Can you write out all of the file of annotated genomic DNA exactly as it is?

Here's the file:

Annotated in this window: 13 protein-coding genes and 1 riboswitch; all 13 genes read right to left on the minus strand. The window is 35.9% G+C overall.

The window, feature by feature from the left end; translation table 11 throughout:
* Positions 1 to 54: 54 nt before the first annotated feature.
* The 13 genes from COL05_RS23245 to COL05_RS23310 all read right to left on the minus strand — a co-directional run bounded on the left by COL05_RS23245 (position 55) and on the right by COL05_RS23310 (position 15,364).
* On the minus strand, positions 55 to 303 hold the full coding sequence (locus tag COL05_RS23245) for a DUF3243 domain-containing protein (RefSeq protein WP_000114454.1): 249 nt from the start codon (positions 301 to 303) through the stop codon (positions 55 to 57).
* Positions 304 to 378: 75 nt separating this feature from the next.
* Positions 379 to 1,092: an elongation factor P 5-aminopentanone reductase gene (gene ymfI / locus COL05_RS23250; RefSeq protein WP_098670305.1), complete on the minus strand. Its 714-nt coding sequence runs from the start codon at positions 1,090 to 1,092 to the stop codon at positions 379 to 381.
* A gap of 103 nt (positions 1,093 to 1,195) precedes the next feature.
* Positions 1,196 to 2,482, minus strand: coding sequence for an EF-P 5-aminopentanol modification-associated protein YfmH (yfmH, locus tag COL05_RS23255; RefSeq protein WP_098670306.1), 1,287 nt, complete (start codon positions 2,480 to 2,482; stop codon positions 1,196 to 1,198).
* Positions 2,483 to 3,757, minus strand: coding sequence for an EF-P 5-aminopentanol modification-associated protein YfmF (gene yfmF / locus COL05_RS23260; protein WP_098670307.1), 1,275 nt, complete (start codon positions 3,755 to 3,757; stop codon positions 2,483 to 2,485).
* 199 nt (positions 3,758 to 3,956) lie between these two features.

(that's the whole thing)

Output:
Annotated in this window: 13 protein-coding genes and 1 riboswitch; all 13 genes read right to left on the minus strand. The window is 35.9% G+C overall.

The window, feature by feature from the left end; translation table 11 throughout:
* Positions 1 to 54: 54 nt before the first annotated feature.
* The 13 genes from COL05_RS23245 to COL05_RS23310 all read right to left on the minus strand — a co-directional run bounded on the left by COL05_RS23245 (position 55) and on the right by COL05_RS23310 (position 15,364).
* On the minus strand, positions 55 to 303 hold the full coding sequence (locus tag COL05_RS23245) for a DUF3243 domain-containing protein (RefSeq protein WP_000114454.1): 249 nt from the start codon (positions 301 to 303) through the stop codon (positions 55 to 57).
* Positions 304 to 378: 75 nt separating this feature from the next.
* Positions 379 to 1,092: an elongation factor P 5-aminopentanone reductase gene (gene ymfI / locus COL05_RS23250; RefSeq protein WP_098670305.1), complete on the minus strand. Its 714-nt coding sequence runs from the start codon at positions 1,090 to 1,092 to the stop codon at positions 379 to 381.
* A gap of 103 nt (positions 1,093 to 1,195) precedes the next feature.
* Positions 1,196 to 2,482, minus strand: coding sequence for an EF-P 5-aminopentanol modification-associated protein YfmH (yfmH, locus tag COL05_RS23255; RefSeq protein WP_098670306.1), 1,287 nt, complete (start codon positions 2,480 to 2,482; stop codon positions 1,196 to 1,198).
* Positions 2,483 to 3,757, minus strand: coding sequence for an EF-P 5-aminopentanol modification-associated protein YfmF (gene yfmF / locus COL05_RS23260; protein WP_098670307.1), 1,275 nt, complete (start codon positions 3,755 to 3,757; stop codon positions 2,483 to 2,485).
* 199 nt (positions 3,758 to 3,956) lie between these two features.